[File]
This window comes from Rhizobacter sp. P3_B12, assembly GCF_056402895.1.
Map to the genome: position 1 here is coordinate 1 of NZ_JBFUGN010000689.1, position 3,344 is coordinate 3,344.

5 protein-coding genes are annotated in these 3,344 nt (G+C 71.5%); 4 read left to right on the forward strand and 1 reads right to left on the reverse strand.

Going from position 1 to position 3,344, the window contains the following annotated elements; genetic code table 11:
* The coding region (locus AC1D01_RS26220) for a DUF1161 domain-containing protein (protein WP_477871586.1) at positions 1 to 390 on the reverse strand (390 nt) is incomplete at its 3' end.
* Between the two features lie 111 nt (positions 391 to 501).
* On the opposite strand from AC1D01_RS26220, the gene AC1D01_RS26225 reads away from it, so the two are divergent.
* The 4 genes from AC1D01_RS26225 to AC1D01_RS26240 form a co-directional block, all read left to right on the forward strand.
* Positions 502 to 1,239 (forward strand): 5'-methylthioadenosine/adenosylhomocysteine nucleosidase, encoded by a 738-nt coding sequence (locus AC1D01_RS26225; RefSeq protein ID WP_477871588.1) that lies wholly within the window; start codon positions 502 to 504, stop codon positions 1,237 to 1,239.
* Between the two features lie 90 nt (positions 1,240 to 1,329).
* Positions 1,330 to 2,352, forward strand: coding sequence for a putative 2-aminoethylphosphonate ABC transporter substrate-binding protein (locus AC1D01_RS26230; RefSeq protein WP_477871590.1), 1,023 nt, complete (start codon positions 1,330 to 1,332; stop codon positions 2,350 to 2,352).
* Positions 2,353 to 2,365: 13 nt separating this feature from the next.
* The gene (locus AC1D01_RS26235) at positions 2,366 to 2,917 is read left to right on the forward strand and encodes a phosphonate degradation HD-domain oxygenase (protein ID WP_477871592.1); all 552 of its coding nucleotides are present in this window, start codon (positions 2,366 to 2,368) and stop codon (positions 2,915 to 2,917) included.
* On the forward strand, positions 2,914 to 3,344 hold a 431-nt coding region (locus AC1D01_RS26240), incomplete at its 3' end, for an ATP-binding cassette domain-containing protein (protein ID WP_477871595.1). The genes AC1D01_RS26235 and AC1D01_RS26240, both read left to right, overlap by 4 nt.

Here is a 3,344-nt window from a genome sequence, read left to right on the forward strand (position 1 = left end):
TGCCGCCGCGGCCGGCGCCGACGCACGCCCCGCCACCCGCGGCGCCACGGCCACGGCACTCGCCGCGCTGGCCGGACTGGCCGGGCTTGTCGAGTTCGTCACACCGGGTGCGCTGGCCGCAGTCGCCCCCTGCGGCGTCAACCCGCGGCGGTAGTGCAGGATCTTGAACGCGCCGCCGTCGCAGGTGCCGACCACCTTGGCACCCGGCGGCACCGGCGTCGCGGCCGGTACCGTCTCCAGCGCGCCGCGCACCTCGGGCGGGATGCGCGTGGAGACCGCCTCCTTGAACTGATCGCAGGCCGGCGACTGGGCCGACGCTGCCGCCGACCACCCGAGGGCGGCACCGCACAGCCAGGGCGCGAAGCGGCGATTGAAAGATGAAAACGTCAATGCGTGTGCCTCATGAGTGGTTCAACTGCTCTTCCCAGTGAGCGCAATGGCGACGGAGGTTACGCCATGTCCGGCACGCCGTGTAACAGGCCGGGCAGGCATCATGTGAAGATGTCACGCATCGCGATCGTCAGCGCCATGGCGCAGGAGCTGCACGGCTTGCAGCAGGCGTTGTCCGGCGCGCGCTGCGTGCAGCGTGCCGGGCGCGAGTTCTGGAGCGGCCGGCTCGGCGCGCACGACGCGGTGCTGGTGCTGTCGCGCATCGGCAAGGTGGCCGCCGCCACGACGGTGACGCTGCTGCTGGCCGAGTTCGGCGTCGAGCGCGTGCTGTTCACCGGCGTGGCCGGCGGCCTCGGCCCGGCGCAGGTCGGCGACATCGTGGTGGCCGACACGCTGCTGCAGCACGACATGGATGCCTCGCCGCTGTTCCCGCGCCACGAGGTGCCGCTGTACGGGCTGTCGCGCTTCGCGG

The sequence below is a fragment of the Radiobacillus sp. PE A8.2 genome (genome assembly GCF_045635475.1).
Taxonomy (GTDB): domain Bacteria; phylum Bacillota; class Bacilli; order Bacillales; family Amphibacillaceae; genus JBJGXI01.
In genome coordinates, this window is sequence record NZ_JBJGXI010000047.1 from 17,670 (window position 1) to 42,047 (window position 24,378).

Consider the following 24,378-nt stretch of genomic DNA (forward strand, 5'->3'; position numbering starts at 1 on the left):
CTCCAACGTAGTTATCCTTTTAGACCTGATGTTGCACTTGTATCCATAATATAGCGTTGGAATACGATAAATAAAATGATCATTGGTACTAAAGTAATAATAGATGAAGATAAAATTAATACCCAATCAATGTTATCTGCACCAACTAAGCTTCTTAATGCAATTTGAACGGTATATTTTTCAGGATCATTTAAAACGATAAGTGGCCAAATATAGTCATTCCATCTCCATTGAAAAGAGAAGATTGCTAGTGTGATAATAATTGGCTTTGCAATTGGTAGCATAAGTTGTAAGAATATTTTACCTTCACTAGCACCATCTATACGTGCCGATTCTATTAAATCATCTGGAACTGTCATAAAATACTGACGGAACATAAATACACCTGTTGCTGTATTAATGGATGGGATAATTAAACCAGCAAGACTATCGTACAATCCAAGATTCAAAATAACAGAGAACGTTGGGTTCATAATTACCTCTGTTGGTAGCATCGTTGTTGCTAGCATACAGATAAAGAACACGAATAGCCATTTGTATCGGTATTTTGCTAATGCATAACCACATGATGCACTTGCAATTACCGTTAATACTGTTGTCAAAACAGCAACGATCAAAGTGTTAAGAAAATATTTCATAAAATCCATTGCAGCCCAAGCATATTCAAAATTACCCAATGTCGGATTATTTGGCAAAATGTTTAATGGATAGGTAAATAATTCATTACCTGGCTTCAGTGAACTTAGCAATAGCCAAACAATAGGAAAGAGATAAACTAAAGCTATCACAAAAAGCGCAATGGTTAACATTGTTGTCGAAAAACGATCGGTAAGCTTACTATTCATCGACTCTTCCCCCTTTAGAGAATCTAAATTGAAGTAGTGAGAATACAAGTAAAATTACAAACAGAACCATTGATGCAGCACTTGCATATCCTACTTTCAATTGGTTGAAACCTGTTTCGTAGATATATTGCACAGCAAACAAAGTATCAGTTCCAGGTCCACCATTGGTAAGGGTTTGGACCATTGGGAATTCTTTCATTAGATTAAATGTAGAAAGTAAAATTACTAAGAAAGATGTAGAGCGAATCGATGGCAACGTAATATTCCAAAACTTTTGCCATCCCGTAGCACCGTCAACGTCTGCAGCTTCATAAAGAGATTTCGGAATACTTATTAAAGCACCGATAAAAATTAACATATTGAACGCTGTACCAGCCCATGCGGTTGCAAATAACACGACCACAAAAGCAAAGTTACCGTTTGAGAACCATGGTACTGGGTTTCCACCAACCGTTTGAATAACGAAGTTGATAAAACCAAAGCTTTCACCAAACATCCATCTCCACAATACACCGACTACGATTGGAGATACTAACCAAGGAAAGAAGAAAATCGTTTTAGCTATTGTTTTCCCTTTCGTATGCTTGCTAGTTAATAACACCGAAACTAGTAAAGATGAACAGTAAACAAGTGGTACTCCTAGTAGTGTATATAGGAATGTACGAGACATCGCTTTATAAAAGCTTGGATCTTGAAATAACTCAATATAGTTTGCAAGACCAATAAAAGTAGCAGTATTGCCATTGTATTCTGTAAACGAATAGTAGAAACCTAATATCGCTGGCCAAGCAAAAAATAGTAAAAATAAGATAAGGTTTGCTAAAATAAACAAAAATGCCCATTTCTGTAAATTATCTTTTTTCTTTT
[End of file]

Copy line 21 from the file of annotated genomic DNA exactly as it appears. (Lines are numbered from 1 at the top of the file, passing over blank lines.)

CTCCAACGTAGTTATCCTTTTAGACCTGATGTTGCACTTGTATCCATAATATAGCGTTGGAATACGATAAATAAAATGATCATTGGTACTAAAGTAATAATAGATGAAGATAAAATTAATACCCAATCAATGTTATCTGCACCAACTAAGCTTCTTAATGCAATTTGAACGGTATATTTTTCAGGATCATTTAAAACGATAAGTGGCCAAATATAGTCATTCCATCTCCATTGAAAAGAGAAGATTGCTAGTGTGATAATAATTGGCTTTGCAATTGGTAGCATAAGTTGTAAGAATATTTTACCTTCACTAGCACCATCTATACGTGCCGATTCTATTAAATCATCTGGAACTGTCATAAAATACTGACGGAACATAAATACACCTGTTGCTGTATTAATGGATGGGATAATTAAACCAGCAAGACTATCGTACAATCCAAGATTCAAAATAACAGAGAACGTTGGGTTCATAATTACCTCTGTTGGTAGCATCGTTGTTGCTAGCATACAGATAAAGAACACGAATAGCCATTTGTATCGGTATTTTGCTAATGCATAACCACATGATGCACTTGCAATTACCGTTAATACTGTTGTCAAAACAGCAACGATCAAAGTGTTAAGAAAATATTTCATAAAATCCATTGCAGCCCAAGCATATTCAAAATTACCCAATGTCGGATTATTTGGCAAAATGTTTAATGGATAGGTAAATAATTCATTACCTGGCTTCAGTGAACTTAGCAATAGCCAAACAATAGGAAAGAGATAAACTAAAGCTATCACAAAAAGCGCAATGGTTAACATTGTTGTCGAAAAACGATCGGTAAGCTTACTATTCATCGACTCTTCCCCCTTTAGAGAATCTAAATTGAAGTAGTGAGAATACAAGTAAAATTACAAACAGAACCATTGATGCAGCACTTGCATATCCTACTTTCAATTGGTTGAAACCTGTTTCGTAGATATATTGCACAGCAAACAAAGTATCAGTTCCAGGTCCACCATTGGTAAGGGTTTGGACCATTGGGAATTCTTTCATTAGATTAAATGTAGAAAGTAAAATTACTAAGAAAGATGTAGAGCGAATCGATGGCAACGTAATATTCCAAAACTTTTGCCATCCCGTAGCACCGTCAACGTCTGCAGCTTCATAAAGAGATTTCGGAATACTTATTAAAGCACCGATAAAAATTAACATATTGAACGCTGTACCAGCCCATGCGGTTGCAAATAACACGACCACAAAAGCAAAGTTACCGTTTGAGAACCATGGTACTGGGTTTCCACCAACCGTTTGAATAACGAAGTTGATAAAACCAAAGCTTTCACCAAACATCCATCTCCACAATACACCGACTACGATTGGAGATACTAACCAAGGAAAGAAGAAAATCGTTTTAGCTATTGTTTTCCCTTTCGTATGCTTGCTAGTTAATAACACCGAAACTAGTAAAGATGAACAGTAAACAAGTGGTACTCCTAGTAGTGTATATAGGAATGTACGAGACATCGCTTTATAAAAGCTTGGATCTTGAAATAACTCAATATAGTTTGCAAGACCAATAAAAGTAGCAGTATTGCCATTGTATTCTGTAAACGAATAGTAGAAACCTAATATCGCTGGCCAAGCAAAAAATAGTAAAAATAAGATAAGGTTTGCTAAAATAAACAAAAATGCCCATTTCTGTAAATTATCTTTTTTCTTTT